factors to promote regenerative effects. It increases your elastic fibers, collagen, and dermal thickness. The full cycle of collagen production is a gradual but slow process. It is important to establish expectations first and not expect quick miracles. It can take months at a time to attain substantial results, but this is all dependent on conductive treatments like your homeware and in-office treatments. It is essential to stay consistent and utilize the best skincare that is meant for broken skin to allow for optimal healing. Rolling more frequently does not provide better results. The skin has to regenerate and utilizing good skincare will help to build upon your results by continuously boosting collagen production.
How can you prepare?
Dry brushing! You can also use a new toothbrush (including an electric one) if your areas are not large. Do not wet the brush or the skin. Dry brushing the skin will make it easier to roll by exfoliating dead skin, increasing the penetrability of skin care products and it increases blood flow. Dry brushing by itself brings some improvement to certain scars and stretch marks and makes the skin very smooth and glowing. Two to four weeks before starting a dermarolling session, dry brush the skin a few times a week. Do not brush delicate areas like the breasts, neck or face too hard! Then incorporate vitamin C and retinoids into your routine. Vitamin C in the morning and vitamin a (retinoids) at night. These two ingredients provide a powerhouse cocktail for collagen production. Vitamin A influences 400–1000 genes that control proliferation and differentiation of all major cells in epidermis and dermis, and Vitamin C is essential for production of normal collagen.
Things to be cautious of:
People with the following should not derma roll at home:
Herpes labialis or any other local infection such as warts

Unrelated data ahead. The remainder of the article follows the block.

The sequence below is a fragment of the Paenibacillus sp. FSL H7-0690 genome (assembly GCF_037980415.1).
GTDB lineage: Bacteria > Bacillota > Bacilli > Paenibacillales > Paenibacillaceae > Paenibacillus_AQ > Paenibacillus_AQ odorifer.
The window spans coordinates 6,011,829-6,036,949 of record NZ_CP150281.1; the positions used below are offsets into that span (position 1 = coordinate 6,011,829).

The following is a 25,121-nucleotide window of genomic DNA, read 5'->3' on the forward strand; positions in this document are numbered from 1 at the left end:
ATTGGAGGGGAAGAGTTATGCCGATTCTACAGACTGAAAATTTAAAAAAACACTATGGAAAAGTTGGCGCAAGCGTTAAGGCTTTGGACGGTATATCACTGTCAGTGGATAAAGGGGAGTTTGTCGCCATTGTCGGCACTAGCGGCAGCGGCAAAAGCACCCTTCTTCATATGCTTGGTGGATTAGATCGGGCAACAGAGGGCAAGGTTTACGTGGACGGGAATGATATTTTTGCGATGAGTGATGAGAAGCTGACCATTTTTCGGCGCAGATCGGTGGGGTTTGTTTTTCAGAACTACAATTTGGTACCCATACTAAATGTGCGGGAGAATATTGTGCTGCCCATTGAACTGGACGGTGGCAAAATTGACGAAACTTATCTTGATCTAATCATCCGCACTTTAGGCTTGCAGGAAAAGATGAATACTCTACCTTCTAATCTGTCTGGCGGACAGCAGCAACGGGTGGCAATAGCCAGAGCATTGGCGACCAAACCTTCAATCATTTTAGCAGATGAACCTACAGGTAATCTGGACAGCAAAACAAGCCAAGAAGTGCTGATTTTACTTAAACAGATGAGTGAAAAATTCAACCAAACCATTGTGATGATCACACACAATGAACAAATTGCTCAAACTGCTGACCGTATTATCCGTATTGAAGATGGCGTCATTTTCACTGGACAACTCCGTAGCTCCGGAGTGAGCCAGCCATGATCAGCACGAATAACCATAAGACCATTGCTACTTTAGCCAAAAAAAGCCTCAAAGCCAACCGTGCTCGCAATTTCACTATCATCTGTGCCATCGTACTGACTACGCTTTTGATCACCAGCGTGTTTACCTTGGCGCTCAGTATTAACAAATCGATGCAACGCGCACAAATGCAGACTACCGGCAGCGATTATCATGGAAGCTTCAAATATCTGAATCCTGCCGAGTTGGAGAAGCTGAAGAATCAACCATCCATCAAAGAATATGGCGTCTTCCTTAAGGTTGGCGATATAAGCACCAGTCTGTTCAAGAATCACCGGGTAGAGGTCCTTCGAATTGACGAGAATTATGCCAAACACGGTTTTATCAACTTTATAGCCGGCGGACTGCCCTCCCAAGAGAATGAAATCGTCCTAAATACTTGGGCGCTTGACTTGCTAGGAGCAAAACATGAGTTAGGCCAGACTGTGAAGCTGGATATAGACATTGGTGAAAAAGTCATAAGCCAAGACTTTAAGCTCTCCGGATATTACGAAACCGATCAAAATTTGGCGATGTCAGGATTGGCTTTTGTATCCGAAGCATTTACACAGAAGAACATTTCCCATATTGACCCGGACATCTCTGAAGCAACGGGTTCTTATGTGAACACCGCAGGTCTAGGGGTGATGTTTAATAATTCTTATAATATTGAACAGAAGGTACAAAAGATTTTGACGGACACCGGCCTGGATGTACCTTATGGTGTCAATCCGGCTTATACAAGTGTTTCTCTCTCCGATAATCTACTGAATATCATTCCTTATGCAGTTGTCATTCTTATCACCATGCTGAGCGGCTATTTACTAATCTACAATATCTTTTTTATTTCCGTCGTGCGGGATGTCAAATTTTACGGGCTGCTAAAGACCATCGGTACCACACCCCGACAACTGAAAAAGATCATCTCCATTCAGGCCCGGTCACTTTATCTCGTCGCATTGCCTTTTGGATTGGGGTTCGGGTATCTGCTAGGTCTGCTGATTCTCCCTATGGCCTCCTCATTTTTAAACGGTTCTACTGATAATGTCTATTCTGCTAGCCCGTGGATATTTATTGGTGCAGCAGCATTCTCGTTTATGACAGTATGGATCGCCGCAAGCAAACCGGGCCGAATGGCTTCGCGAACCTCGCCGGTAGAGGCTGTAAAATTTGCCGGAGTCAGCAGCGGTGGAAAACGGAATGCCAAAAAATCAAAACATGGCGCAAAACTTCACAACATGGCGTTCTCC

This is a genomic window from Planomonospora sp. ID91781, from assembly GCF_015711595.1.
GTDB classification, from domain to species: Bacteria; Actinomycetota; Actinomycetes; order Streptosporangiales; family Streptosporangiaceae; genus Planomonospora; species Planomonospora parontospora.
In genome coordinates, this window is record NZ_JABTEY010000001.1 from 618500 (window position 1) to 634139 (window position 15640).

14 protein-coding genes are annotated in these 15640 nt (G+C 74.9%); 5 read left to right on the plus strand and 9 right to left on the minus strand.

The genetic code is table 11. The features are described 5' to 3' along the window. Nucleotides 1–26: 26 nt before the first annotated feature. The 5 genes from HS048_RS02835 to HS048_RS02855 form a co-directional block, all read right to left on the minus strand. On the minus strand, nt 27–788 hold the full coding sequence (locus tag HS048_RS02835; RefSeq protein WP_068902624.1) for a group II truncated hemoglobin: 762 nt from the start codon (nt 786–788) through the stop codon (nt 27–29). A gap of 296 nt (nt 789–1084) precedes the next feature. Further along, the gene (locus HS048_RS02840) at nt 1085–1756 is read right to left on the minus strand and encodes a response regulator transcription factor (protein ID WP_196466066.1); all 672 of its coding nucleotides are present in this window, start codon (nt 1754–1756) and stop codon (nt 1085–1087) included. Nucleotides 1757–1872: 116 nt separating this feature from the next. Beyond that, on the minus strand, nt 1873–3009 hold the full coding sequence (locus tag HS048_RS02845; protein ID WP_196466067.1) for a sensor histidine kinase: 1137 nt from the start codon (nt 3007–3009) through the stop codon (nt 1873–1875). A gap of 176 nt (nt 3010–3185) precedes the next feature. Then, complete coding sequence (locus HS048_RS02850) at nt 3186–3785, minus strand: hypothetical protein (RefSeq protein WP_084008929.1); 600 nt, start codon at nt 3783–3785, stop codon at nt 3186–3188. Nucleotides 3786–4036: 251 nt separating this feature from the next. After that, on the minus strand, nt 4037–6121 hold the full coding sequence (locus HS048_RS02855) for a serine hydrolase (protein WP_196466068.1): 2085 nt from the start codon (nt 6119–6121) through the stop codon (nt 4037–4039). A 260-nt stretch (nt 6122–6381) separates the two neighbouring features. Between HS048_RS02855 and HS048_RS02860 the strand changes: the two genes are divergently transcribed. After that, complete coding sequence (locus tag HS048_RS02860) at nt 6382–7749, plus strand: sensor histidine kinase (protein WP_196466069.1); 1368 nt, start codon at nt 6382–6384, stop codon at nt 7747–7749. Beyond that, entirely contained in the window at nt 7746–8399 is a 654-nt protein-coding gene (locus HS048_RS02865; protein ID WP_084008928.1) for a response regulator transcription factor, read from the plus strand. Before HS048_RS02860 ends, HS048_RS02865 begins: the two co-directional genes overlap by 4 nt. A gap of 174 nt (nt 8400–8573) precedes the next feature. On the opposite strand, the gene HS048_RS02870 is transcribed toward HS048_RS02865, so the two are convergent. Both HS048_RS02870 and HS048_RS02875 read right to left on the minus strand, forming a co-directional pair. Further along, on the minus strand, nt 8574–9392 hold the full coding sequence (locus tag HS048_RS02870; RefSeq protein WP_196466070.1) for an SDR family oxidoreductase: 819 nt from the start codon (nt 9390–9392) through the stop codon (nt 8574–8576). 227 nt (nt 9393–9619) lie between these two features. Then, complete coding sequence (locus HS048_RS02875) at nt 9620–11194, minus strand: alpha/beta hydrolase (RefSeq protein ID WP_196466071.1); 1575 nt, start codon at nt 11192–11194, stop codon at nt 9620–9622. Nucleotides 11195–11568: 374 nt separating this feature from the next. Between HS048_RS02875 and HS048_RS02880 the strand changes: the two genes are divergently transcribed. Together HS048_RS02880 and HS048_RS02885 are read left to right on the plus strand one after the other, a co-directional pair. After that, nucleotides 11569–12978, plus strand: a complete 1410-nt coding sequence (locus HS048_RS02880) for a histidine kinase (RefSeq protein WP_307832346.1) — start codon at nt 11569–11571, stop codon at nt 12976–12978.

Moderate to severe chronic skin disease such as eczema and psoriasis
Blood dyscrasias, patients on anticoagulant therapy
Extreme keloidal tendency
Patient on chemo/radiotherapy.
Dermarolling has its own set of limitations despite its of effective uses and advantages. It is less efficacious in some types of scars such as pitted scars, linear scars, and deep boxcar scars. However, combined with good skincare and in-office treatments, dermarolling can improve results. Certain adverse effects to be mindful of include: erythema (redness) and irritation which usually subside within a few hours, post-inflammatory hyperpigmentation, aggravation of acne and reactivation of herpes, systemic hypersensitivity, allergic granulomatous reactions and local infections following the use of a nonsterile instrument. Allergic contact dermatitis to materials used in the needles, and tram-track effect (linear papular scars over bony prominences of the face) due to poor technique This can be avoided by using less pressure and smaller needles over these areas.
I hope this helps as a general guide! Dermarolling is relatively safe under strict guidance but I only provide detailed instructions to patients of mine due to safety being my highest priority.
Aesthet Surg J. 2016 Apr;36(4):NP168-70. doi: 10.1093/asj/sjv229.